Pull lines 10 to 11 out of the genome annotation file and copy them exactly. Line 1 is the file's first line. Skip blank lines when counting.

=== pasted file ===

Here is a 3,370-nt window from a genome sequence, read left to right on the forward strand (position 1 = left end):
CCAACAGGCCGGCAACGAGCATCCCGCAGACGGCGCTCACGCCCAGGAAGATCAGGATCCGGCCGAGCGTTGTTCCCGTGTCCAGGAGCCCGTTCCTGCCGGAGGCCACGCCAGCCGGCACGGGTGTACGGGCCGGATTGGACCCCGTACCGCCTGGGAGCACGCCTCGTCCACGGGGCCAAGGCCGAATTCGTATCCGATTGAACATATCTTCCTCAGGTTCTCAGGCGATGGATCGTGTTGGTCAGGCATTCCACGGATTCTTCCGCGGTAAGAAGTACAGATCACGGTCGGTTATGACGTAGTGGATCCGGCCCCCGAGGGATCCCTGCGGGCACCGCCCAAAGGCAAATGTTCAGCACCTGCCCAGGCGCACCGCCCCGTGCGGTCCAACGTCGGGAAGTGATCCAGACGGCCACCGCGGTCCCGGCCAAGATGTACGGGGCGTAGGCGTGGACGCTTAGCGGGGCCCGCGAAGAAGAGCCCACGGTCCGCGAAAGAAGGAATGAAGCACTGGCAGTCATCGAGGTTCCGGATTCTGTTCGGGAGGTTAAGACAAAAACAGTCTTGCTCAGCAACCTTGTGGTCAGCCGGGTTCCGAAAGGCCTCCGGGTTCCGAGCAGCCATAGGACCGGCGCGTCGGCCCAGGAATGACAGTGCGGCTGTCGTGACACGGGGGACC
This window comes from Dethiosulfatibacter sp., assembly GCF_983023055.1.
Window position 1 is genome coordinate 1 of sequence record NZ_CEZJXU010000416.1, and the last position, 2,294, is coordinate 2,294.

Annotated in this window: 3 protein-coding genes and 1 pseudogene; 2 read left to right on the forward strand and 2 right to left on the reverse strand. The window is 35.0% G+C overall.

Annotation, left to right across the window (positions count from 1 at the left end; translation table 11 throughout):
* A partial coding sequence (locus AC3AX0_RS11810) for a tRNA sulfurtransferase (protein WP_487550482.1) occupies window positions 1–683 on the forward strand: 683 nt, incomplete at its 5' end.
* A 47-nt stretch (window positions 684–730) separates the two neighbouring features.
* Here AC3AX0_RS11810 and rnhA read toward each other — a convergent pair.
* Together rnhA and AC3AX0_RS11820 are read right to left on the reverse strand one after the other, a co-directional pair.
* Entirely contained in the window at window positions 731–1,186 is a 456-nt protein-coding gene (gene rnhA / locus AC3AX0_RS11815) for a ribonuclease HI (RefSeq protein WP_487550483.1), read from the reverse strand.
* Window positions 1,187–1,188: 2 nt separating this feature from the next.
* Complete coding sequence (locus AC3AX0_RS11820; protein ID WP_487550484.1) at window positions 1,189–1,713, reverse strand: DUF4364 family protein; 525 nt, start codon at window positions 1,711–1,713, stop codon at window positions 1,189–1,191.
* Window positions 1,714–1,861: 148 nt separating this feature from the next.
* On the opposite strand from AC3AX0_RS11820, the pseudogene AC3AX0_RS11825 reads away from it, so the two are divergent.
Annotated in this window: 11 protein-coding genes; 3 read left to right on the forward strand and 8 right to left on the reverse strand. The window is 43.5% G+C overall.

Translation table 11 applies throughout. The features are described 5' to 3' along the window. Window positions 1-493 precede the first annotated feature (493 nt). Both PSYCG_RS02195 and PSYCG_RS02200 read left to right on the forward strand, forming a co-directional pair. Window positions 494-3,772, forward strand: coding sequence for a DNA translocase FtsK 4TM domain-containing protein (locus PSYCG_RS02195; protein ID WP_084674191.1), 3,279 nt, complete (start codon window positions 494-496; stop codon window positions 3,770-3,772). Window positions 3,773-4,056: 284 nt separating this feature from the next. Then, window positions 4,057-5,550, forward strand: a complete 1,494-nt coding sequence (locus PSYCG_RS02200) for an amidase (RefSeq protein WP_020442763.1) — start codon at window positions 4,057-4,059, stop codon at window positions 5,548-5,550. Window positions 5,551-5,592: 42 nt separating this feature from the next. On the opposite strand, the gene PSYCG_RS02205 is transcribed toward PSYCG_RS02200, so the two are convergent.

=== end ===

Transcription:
* Together rnhA and AC3AX0_RS11820 are read right to left on the reverse strand one after the other, a co-directional pair.
* Entirely contained in the window at window positions 731–1,186 is a 456-nt protein-coding gene (gene rnhA / locus AC3AX0_RS11815) for a ribonuclease HI (RefSeq protein WP_487550483.1), read from the reverse strand.